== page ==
I recently sat down in Tillie’s with Clinton Hill resident Alex Sniderman, member of The Nu-Sonics, to talk about Wayne Kramer, the neighborhood and being a musician in NYC.
A: So, what can I tell you first?
G: Well, I definitely want to hear the MC5/Wayne Kramer story.
A: Everybody wants to hear that one. I grew up mostly in Tennessee, outside Nashville and, this is all ancient history now, but there used to be a record store called Tower Records—remember that? They had a magazine, Tower Pulse, and I had a band at the time called the Tone Def White Boys. We were sort of flailing around, trying to get shows and do things. A friend of mine volunteered to play drums and he was not really a drummer, but he was having some success as a singer-songwriter. Through a weird series of coincidences, he had a really great gig at the hip spot at the time in Nashville on a Friday night. His opening band bailed and he didn't have anybody.
Anyway, we read in Tower Pulse that Wayne Kramer from the MC5 had moved to Nashville and we thought that was kind of weird.
We were rehearsing for this gig and we were terribly nervous because there was going to be a crowd there and it's a small town. My feeling was that if you suck...
G: ...You have to start over?
A: Yeah. So, we were all just totally nervous and rehearsing like crazy. The more we rehearsed, the worse we got. And so, to break the tension, we started joking, “we should call Wayne Kramer and get him to be our guitar player. Haha, wouldn't that be a laugh?” We kept goading each other and finally I said, “I'm calling information and if he's listed, you have to call him,” pointing to the bass player, Josh. I called and he was in there, so Josh had to call him. He called him up and he (Wayne Kramer) thought the name was hilarious. It was the Tone Def White boys, D-E-F, which was kind of a mistake because everyone thought we were a rap group...
G: Or mistook you for something like Def Leopard?
A: Right, that too. He thought that the band name was hilarious and thought that we were spunky and we just happened to have this good gig on a Friday night in a nice club, and there was a little story in the paper about us, so I think that may have convinced him. “We'll put you on the guest list!,” like that's going to impress him—I'm sure he'd never been on a guest list before.
So, it was a big laugh and we didn't expect anything from it. Secretly, of course, maybe. I don't even know if I'd ever heard the MC5 at that point.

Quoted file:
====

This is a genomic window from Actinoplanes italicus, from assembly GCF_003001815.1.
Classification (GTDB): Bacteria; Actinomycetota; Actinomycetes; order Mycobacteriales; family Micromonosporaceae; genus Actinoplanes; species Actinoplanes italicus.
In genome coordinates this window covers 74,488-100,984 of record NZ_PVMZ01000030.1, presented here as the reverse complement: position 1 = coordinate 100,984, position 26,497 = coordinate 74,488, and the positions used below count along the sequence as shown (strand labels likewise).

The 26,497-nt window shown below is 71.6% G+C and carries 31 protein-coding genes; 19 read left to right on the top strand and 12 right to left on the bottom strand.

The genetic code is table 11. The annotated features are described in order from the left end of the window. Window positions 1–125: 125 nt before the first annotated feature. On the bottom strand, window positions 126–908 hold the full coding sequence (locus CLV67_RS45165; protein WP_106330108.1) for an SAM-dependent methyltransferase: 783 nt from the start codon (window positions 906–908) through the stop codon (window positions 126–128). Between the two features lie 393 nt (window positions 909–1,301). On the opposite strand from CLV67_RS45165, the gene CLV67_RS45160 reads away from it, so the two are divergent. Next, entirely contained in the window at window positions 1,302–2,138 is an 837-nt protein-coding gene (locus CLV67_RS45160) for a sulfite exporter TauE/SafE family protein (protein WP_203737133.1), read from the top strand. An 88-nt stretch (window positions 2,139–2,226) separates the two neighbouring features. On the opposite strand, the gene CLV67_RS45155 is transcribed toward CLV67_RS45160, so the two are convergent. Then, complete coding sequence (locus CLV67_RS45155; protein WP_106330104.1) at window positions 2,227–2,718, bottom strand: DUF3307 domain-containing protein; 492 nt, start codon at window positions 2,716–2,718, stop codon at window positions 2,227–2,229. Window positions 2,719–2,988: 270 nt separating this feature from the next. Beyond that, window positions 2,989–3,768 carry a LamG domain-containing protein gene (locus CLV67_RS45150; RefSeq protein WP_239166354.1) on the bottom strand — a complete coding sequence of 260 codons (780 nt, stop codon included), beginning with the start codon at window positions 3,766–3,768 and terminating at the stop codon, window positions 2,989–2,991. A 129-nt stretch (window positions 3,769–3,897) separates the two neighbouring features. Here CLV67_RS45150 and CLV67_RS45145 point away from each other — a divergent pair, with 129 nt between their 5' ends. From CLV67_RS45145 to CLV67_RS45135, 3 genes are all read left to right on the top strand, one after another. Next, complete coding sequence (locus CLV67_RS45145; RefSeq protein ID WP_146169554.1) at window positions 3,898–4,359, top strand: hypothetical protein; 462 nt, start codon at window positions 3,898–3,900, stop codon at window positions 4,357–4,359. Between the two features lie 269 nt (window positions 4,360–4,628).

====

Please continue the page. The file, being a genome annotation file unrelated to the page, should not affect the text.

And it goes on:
The time came to do the gig and I remember standing upstairs in the dressing room and being like, “this is it. I'm going to have to move after this gig.” We came down and from the first note it was just magical. We all felt it. There was this synergy and it was very palpable with the audience. Everybody went crazy. I stood up on stage and felt like, “this is where I'm supposed to be and everything makes sense.” I was totally overwhelmed by the fact that we were any good, much less the fact that we were stomping and cheering.
I had forgotten all about our little phone call earlier in the week, but Josh was like, “is there a Wayne Kramer in the audience?” And a guy at the bar raised his hand! We went over to talk to him and he was like, “you guys were great. Who wrote those songs? We have to make a record!”
G: So have you found that he's just helped you along with way?
A: Yeah, he's been a real mentor and a real sounding board. He's very gracious and he's a good guy.
G: The Nu-Sonics: why?
A: We wanted a name we could all agree on. I liked it because it was stolen from Edwin Collins, the guy from Orange Juice.
G: And how long have you lived in Clinton Hill?
A: Since 1998.
G: How do you feel about the changes the neighborhood has gone through? Do you feel nostalgic for the way that it was or do you think there are good things and bad things?
A: I think it's a combination of both. I have a new song called “Mr. Brooklyn,” which talks about all these different neighborhoods. There's a line “Hey Mr. Clinton Hill/big changes down on Murder Avenue/dear Fort Greene folks/get out of the way of that double decker double stroller.”
I think the changes have been mostly good. I don't like the fact that rent-wise it's gotten so crazily expensive. We couldn't afford to live here anymore if we had moved here now.
It's like anything else; good and bad. I don't know how you feel about the flea market, but I'm not crazy about that. It turns the neighborhood into such a crazy thing on Saturdays and it used to be so nice to just hang out.
G: Well, all of the sudden you have to wait in line to have brunch.
A: I dunno. I don't really go for brunch, but I bet you do.
G: Yeah! I love brunch.
A: It was such a quiet, beautiful place, and I don't think it's been overrun or ruined or anything, but it's just a lot more crowded. It's good and bad. Don't move to your car on Saturdays, my advice to you!
G: Well, I don't have a car, but if I did...
Do you think this neighborhood is particularly good to live in as an artist or a musician?
A: I think there's a lot of inspiration around. I think NYC is a great place to be if you're a musician.
G: Do you have any favorite local bands or any advice to local musicians trying to get their stuff out in the scene?
A: I would say the important thing is just to find a scene you can be part of, but more than that, just do it because you want to do it. And nothing is personal, even if it has your name on it. Don't take anything personally, because if you do, you're done. You've got to realize that you are not your music.
You can hear songs and learn more about the Nu-Sonics at their website.